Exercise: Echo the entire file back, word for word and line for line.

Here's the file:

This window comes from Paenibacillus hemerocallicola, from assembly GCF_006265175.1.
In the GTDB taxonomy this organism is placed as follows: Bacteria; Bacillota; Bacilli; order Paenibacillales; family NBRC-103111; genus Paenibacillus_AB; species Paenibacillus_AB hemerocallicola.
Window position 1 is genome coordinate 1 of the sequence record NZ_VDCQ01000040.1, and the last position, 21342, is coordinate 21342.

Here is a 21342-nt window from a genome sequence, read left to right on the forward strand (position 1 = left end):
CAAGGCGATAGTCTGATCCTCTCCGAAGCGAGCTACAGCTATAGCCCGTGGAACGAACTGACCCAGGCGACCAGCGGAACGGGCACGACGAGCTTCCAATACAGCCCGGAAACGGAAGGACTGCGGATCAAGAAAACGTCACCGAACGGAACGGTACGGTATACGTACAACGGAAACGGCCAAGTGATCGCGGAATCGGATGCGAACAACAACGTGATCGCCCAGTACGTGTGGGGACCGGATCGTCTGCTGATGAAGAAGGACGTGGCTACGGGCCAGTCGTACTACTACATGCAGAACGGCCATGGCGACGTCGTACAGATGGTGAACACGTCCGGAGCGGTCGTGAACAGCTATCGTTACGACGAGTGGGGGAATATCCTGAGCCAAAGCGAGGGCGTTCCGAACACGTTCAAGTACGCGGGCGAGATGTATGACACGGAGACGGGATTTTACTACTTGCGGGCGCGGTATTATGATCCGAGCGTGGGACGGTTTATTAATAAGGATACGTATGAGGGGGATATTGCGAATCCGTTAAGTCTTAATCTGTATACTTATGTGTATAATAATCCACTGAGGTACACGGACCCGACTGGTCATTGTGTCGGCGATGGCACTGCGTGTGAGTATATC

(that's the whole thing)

This window comes from Paenibacillus hemerocallicola, from assembly GCF_006265175.1.
In the GTDB taxonomy this organism is placed as follows: Bacteria; Bacillota; Bacilli; order Paenibacillales; family NBRC-103111; genus Paenibacillus_AB; species Paenibacillus_AB hemerocallicola.
Window position 1 is genome coordinate 1 of the sequence record NZ_VDCQ01000040.1, and the last position, 21342, is coordinate 21342.

Here is a 21342-nt window from a genome sequence, read left to right on the forward strand (position 1 = left end):
CAAGGCGATAGTCTGATCCTCTCCGAAGCGAGCTACAGCTATAGCCCGTGGAACGAACTGACCCAGGCGACCAGCGGAACGGGCACGACGAGCTTCCAATACAGCCCGGAAACGGAAGGACTGCGGATCAAGAAAACGTCACCGAACGGAACGGTACGGTATACGTACAACGGAAACGGCCAAGTGATCGCGGAATCGGATGCGAACAACAACGTGATCGCCCAGTACGTGTGGGGACCGGATCGTCTGCTGATGAAGAAGGACGTGGCTACGGGCCAGTCGTACTACTACATGCAGAACGGCCATGGCGACGTCGTACAGATGGTGAACACGTCCGGAGCGGTCGTGAACAGCTATCGTTACGACGAGTGGGGGAATATCCTGAGCCAAAGCGAGGGCGTTCCGAACACGTTCAAGTACGCGGGCGAGATGTATGACACGGAGACGGGATTTTACTACTTGCGGGCGCGGTATTATGATCCGAGCGTGGGACGGTTTATTAATAAGGATACGTATGAGGGGGATATTGCGAATCCGTTAAGTCTTAATCTGTATACTTATGTGTATAATAATCCACTGAGGTACACGGACCCGACTGGTCATTGTGTCGGCGATGGCACTGCGTGTGAGTATATC